Mexico may retaliate

President trump represents well the kind of power over Mexico come the United States, and how painful can be the construction of the wall, which so violently opposed to Mexico; the taxes that may be imposed on Mexican imports, wreaking havoc in the economy of the country; and the deportation of illegal Mexican immigrants living in the United States, after all, bring them back to a country that will hardly be able to accept them. But perhaps not enough to trump a clear idea of what harm the United States can put Mexico, its people angry and offended by the ridicule and contempt of pride.

Let’s start with these deportations. At least half of the 11 million illegal immigrants in America are Mexicans, but many do not have any documents confirming their nationality. For their deportation administration, trump will need the cooperation of Mexico, which cannot be forced to accept deportees without evidence that they are citizens of Mexico. As warned by a former foreign Minister of Mexico Jorge castañeda, trump could collect hundreds of thousands or millions of workers, but without the cooperation of Mexico they block the detention facilities and immigration courts of the United States — that will cost very expensive and will last many years.

Consider also the situation on the southern border of America, if Mexico would weaken immigration on its own southern border — the one through which refugees from Central America have flooded to the North, almost in record numbers. Even with what American officials called an aggressive effort to intercept from the Mexican authorities, border patrol detained more than 220 thousand people.

They were mostly citizens of Guatemala, Honduras and El Salvador who were trying to cross the border from Mexico to the United States at the end of last year, exceeding the number detained Mexicans, which was reduced to 45-year low. If you think that border patrol is now loaded, according to the Secretary for national security John Kelly, imagine if Mexico, which last year sent home more than 140,000 refugees from Central America, just step to the side.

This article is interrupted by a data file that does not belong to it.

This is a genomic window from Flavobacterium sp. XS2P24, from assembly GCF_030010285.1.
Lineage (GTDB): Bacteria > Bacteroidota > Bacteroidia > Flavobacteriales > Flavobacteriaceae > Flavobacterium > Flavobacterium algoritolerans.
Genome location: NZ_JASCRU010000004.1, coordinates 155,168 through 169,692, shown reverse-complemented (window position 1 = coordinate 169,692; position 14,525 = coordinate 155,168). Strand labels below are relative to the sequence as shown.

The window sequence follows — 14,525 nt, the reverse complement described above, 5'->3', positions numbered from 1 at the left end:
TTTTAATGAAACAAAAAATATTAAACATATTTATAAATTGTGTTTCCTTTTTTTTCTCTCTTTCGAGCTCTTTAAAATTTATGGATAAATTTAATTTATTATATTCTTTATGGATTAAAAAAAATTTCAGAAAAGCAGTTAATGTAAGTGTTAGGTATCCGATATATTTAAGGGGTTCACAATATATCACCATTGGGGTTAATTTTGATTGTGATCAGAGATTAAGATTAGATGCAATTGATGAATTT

Officials of the U.S. and Mexico cooperate closely on a range of other bilateral issues, from drug trafficking and organised crime to people smuggling and terrorism. Informally, U.S. officials can grumble that their colleagues are not always a model of efficiency; but they also recognize that without the help Mexico fight crime and border control to exercise would be much more difficult.

Early in his presidential campaign, trump called Mexicans rape and mocked the Mexican government at every opportunity. Public humiliation can not be called a constructive element of diplomacy; it can easily turn into a problem for Washington. Now his contempt angered the Mexican people, improving the prospects of anti-American leftists in the presidential elections in Mexico next year.

Kelly, a marine who headed the unified command of the U.S. armed forces in Central and South America, at its hearing on the approval said that the partnership “with the South until Peru” is much more important to ensure the security of U.S. borders than building a wall. Together with the state Secretary Rex Tillerson on Wednesday, he went to Mexico, just after the Department of homeland security has released its new guidelines on deportation. If the goal was to expand bilateral cooperation and to calm the negative emotions caused by the tramp of our ally and neighbor, then the timing is controversial.